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Discussion Starter · #1 ·
This is not much of a surprise but given print sales of middle grade and young adults actually have not decreased...it is evidence of a shift to Amazon.

More of an FYI.

Mark

 

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That's very likely because a large portion of Scholastic sales happen either through school book fairs, or mail-in orders by students each month. I'm assuming those didn't happen this year, so of course their sales would be down.
 

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ShayneRutherford said:
That's very likely because a large portion of Scholastic sales happen either through school book fairs, or mail-in orders by students each month. I'm assuming those didn't happen this year, so of course their sales would be down.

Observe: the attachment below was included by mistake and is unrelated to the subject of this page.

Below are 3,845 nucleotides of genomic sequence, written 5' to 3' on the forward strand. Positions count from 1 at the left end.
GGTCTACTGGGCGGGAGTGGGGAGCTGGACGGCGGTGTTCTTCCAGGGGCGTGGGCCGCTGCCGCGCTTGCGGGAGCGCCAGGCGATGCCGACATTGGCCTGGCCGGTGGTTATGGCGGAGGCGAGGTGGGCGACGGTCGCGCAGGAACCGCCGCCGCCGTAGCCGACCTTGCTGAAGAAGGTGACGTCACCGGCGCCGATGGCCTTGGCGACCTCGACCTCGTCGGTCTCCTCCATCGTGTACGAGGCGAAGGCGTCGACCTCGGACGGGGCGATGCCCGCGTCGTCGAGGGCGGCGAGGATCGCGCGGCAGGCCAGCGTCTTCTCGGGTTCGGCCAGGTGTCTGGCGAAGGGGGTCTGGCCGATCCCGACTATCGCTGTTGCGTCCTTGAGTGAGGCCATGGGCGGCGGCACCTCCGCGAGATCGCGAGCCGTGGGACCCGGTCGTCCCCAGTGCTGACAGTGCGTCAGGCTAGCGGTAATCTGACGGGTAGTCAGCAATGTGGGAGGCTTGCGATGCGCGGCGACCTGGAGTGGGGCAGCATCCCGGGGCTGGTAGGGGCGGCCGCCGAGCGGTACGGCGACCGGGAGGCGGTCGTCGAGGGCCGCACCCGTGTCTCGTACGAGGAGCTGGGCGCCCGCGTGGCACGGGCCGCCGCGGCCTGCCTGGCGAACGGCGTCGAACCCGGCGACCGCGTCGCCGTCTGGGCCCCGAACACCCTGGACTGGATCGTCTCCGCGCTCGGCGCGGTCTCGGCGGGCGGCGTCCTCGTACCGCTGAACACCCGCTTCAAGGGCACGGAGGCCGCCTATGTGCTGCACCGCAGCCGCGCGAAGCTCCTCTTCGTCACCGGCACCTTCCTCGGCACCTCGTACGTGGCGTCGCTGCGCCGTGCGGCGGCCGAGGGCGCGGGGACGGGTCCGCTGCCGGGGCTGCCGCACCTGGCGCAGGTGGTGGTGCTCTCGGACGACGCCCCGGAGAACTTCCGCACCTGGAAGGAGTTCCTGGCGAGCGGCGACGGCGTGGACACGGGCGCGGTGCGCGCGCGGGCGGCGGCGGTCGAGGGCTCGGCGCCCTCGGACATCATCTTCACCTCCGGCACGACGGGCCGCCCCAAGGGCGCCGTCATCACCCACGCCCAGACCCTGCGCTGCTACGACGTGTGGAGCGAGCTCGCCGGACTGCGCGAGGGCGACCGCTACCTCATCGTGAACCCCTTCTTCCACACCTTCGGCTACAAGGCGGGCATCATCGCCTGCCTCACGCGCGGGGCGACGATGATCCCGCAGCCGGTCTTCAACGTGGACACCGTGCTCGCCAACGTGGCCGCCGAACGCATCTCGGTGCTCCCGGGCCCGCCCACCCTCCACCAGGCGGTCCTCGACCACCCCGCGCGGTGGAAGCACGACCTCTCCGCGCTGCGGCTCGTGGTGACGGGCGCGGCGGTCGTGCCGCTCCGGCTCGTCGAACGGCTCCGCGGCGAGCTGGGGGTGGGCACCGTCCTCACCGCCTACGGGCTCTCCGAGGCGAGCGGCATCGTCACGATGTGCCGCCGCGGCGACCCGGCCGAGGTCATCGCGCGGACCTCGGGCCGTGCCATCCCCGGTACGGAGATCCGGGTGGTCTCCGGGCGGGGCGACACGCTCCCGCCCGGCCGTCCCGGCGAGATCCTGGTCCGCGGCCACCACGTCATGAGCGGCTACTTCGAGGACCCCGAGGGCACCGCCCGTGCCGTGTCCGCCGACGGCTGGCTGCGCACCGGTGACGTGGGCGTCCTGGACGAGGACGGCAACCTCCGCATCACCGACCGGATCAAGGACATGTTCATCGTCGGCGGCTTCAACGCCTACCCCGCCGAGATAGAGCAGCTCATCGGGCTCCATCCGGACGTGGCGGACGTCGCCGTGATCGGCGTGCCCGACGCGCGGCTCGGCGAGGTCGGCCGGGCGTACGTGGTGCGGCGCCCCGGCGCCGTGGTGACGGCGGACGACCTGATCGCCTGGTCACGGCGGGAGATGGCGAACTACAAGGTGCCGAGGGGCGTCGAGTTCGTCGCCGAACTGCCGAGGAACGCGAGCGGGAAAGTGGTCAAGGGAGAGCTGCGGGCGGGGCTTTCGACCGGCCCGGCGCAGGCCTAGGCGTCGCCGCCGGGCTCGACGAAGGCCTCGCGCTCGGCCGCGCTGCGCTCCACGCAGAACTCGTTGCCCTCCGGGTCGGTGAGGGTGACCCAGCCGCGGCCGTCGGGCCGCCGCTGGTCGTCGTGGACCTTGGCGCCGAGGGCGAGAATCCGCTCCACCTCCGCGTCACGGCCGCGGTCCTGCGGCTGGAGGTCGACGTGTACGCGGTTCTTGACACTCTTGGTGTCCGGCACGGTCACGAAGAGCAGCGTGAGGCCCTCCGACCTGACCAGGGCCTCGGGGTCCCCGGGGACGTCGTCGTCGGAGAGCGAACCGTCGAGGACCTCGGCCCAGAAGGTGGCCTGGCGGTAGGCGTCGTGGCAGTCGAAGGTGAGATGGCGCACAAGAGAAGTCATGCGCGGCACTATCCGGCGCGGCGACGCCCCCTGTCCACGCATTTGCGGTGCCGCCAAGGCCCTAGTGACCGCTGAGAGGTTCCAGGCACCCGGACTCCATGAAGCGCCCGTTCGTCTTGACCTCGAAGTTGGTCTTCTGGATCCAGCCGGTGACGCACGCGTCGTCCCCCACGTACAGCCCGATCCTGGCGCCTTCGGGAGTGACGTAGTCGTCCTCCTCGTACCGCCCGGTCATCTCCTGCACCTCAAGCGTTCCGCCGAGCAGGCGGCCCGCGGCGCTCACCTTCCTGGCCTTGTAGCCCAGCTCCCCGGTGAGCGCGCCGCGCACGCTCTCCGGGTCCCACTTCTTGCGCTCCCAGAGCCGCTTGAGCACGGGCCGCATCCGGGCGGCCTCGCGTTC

This.
 

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And also, it would be an indicator that their online store really wasn't able to make up for the in-classroom sales. Then again, maybe it kept the drop from being more extreme.
 

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markpauloleksiw said:
it is evidence of a shift to Amazon.
It's evidence of nothing of the sort. Nothing about school this year is normal. Teachers in our school district haven't been giving out their teacher codes or asking for orders to be submitted.
 

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Discussion Starter · #7 ·
The decrease in sales of that magnitude usually leads to cost-cutting in the future.  Scholastic has to wait now to the fall and hope the market recovers. It has a ripple effect in the middle grade/young adult. By the time the pandemic hit, my guess is they were likely locked into their catalog for the fall or very close to it.

Mark

 
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